Saint Paul Outside the Walls is sometimes called the “Basilica Ostiense” because it is located on the Ostian Way. Paul the Apostle was brought to Rome as a prisioner. He was martyred between the years 64 and 67, during the persecution of Emperor Nero. His body was claimed by a Roman woman who buried it in her family tomb near a vineyard on the road to Ostia. Emperor Constantine placed the Apostle’s body in a bronze sarcophagus with a marble slab over  it. At the request of Emperor Constantine in 324,  a basilica was built over St. Paul’s tomb.

Basilica of Saint Paul Outside the Walls (Rome...

Basilica of Saint Paul Outside the Walls (Rome) – interior Polski: Wnętrze bazyliki św. Pawła za Murami w Rzymie Italiano: Basilica di San Paolo fuori le mura (Roma) – interno (Photo credit: Wikipedia)

This first edifice was expanded under Valentinian I in about 370. Since many pilgrims came to visit the site, Emperor Valentine II made plans for a larger building. Emperor Theodosius began the new building and Emperor Honorius completed it.

English: Basilica of Saint Paul Outside the Wa...

English: Basilica of Saint Paul Outside the Walls (Rome) – the tabernacle of the confession Italiano: Basilica di San Paolo fuori le mura (Roma) – ciborio di Arnolfo di Cambio Polski: Bazylika św. Pawła za Murami w Rzymie – grób św. Pawła, przykryty gotyckim baldachimem (Photo credit: Wikipedia)

Rom, Sankt Paul vor den Mauern, San Paolo fuor...

Rom, Sankt Paul vor den Mauern, San Paolo fuori le mura Italiano: Statua di San Paolo di fronte alla facciata della Basilica di San Paolo fuori le Mura a Roma. (Photo credit: Wikipedia)

Pope Leo III, further embellished the building and it became the largest and most beautiful church in Rome under his papacy.  Of all the churches of Rome, this one preserved its primitive character for 1435 years. In 1823 it was almost completely destroyed by a fire.

St. Paul Outside the Walls in Rome

In 1823,  it was rebuilt and enlarged by the architect Poletti and modified by Guglielmo Calderini. It was completed in 1854.

Roma - Basilica di San Paolo fuori le mura - resti

Roma – Basilica di San Paolo fuori le mura – resti (Photo credit: Wikipedia)

Portrait of Pope Honorius I in the Basilica of...

Portrait of Pope Honorius I in the Basilica of Saint Paul Outside the Walls, Rome Italiano: Ritratto di Papa Onorio I nella Basilica di San Paolo fuori la Mura, Roma (Photo credit: Wikipedia)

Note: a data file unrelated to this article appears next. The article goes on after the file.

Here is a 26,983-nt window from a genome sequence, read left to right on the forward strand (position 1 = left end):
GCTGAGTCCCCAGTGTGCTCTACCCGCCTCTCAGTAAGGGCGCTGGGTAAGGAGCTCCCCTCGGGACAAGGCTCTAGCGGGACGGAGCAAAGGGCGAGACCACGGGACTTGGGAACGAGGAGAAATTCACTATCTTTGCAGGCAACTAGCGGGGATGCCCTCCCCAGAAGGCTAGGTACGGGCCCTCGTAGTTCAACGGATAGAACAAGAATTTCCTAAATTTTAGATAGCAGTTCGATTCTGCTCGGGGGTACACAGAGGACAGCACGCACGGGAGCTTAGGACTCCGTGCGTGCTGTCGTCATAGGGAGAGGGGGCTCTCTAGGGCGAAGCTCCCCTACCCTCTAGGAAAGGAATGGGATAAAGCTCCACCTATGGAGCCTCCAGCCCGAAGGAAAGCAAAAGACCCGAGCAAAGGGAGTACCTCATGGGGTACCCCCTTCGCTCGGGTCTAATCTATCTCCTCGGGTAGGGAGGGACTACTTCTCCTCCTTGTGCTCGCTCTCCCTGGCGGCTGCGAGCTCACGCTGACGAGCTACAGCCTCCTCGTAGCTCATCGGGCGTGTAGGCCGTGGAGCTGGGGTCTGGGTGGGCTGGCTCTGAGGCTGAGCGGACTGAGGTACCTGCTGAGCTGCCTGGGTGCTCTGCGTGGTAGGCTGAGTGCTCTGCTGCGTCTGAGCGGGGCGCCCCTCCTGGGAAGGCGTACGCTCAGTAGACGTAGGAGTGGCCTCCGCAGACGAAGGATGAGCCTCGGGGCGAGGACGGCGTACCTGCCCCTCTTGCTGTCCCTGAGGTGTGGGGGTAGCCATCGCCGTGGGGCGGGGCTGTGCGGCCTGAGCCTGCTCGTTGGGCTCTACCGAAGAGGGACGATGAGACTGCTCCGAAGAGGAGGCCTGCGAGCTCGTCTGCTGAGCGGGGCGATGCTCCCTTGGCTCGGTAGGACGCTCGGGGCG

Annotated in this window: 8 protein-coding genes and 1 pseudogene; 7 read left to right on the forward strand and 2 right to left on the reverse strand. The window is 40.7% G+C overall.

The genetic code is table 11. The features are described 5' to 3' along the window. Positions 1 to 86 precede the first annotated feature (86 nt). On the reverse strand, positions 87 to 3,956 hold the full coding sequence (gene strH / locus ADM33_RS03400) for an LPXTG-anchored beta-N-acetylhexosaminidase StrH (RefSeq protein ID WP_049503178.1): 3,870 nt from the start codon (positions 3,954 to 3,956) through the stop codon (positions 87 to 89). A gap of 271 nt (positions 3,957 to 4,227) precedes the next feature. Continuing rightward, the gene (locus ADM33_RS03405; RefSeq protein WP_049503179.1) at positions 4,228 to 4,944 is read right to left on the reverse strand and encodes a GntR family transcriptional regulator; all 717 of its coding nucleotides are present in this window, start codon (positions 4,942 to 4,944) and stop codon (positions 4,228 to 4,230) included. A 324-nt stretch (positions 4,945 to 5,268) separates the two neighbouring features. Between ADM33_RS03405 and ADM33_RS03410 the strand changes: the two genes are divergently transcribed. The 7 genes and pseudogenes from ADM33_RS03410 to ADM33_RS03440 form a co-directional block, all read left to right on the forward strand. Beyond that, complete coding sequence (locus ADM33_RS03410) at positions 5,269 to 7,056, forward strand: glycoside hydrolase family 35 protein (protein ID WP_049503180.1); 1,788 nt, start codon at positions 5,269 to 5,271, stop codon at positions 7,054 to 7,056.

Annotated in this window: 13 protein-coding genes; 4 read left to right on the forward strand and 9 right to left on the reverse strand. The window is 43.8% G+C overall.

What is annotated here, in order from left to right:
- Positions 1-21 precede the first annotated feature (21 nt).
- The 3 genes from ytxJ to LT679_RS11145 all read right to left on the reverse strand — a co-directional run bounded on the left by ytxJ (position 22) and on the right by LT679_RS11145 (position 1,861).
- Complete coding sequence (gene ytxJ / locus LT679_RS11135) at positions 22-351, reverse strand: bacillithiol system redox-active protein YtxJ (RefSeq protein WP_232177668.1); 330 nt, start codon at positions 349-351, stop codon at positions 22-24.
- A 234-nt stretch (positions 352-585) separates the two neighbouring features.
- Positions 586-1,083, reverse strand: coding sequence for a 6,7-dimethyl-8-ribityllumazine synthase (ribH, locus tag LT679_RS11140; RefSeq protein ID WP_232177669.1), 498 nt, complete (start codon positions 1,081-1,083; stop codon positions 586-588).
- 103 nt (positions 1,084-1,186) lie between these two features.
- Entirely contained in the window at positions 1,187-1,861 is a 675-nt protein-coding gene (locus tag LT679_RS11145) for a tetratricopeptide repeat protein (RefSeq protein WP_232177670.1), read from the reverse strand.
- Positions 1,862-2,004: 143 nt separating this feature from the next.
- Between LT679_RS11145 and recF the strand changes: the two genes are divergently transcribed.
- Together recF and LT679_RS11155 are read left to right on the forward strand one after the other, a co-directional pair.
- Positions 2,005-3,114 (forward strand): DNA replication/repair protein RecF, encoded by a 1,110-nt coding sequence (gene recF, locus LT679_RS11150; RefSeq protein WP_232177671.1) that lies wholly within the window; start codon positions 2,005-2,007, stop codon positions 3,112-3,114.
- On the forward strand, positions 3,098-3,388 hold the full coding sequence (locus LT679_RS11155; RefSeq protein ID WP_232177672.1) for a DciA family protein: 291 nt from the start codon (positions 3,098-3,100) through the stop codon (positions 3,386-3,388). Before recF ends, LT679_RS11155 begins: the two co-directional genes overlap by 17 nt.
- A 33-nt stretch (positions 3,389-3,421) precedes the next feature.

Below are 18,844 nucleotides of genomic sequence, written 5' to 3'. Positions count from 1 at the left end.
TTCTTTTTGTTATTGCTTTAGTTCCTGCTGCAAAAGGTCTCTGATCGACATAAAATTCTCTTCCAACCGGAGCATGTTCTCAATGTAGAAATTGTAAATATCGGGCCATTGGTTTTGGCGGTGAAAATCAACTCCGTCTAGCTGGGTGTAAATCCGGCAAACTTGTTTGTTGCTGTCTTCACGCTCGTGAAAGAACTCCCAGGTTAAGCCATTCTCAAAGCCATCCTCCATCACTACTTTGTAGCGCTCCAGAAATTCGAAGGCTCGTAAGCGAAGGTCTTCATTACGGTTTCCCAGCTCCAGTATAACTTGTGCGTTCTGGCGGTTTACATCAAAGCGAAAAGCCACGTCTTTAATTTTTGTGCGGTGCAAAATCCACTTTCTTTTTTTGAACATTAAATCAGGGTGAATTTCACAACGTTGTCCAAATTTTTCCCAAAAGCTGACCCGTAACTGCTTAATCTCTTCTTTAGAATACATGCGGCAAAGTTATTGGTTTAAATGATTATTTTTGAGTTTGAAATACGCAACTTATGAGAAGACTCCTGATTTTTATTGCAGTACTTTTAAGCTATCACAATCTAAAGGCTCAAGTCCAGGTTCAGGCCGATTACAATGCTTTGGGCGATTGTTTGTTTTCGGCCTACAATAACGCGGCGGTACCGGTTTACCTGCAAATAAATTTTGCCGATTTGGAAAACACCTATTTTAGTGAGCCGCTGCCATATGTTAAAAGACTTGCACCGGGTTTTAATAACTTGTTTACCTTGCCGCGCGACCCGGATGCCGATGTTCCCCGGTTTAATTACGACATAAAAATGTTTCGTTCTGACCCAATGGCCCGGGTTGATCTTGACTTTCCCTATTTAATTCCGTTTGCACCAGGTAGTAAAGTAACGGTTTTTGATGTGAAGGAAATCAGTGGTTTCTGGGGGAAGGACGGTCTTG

Necropolis of Saint Paul outside the Walls in Rome

The interior of the current basilica has 80 monolithic columns of Montorfano granite divided into five naves. On the upper part of the walls, frescoes illustrate scenes from the life of St Paul.  Against the internal wall of the facade there are six large alabaster columns presented by the Viceroy of Egypt to Gregory XVI.

St. Paul Outside the Walls Frescoes in Rome

Saint Paul Outside the Walls is located at the site where Paul was executed and buried.

Tomb of Saint Paul in Rome

It is located outside the Aurelian Walls. The the basilica was damaged during the Saracen invasions in the 9th century. Pope John VIII (872–882) fortified the basilica and the monastery forming the town of Joannispolis (Giovannipoli) which existed until 1348, when an earthquake totally destroyed the town.

Fortified Walls in Rome

Map of Saint Paul Outside the Walls

Interior of St. Paul Outside the Walls in Rome

The Basilica was founded where his followers erected a memorial, called a cella memoriae. In the chapel of the relics, lie the chains that bound Paul the Apostle when he was improsioned in Rome In the 5th century, this church was larger than the Old St. Peter’s Basilica.

The front of the basilica has ten monolithic columns of red Baveno granite. A huge statue of St. Paul dominates the entrance to the new building. The inscription on the base of the statue says “To the preacher of truth, the teacher of nations”.

Facade of Saint Paul Outside the Walls

The facade mosaic is the work of Filippo Agricola and Nicola Consoni. In the typanum, Christ is seated in the center giving his blessing. On his right side is Saint Peter and on his left side is St. Paul. Below the Lamb of God, the four rivers of Paradise flow. Twelve sheep represent the Apostles who approach the Lamb from the holy cities of Bethlehem and Jerusalem.

Here’s a Virtual Tour of the entrance and central courtyard: http://www.vatican.va/various/basiliche/san_paolo/vr_tour/Media/VR/St_Paul_Courtyard/index.html

Facade Mosaic

It was rebuilt by the architect Poletti and reconsecrated 1855 with the presence of Pope Pius IX and fifty cardinals. Many countries made contributions to the reconstruction efforts: the Viceroy of Egypt sent pillars of alabaster, the Emperor of Russia sent precious malachite and lapis lazuli for the tabernacle.

Saint Paul

In the right corner there is a statue of St. Luke the Evangelist. Saint Paul is in the front of the basilica.

Saint Luke

Under the portico, the wall niches have statues of St. Peter and St. Paul by Gregorio Zappala.

Popes Leo XII, Pius VIII and Gregory XVI, personally oversaw the reconstruction of the church. In 1854 Pope Pius IX was able to celebrate the completion of the reconstruction.

Under Pope Gregory the Great (590–604), the basilica was extensively modified. He had the pavement was raised to place the altar directly over Paul’s tomb. The tomb is covered by a Gothic baldachino by Adolfo di Cambio completed in 1285.

Tomb of St. Paul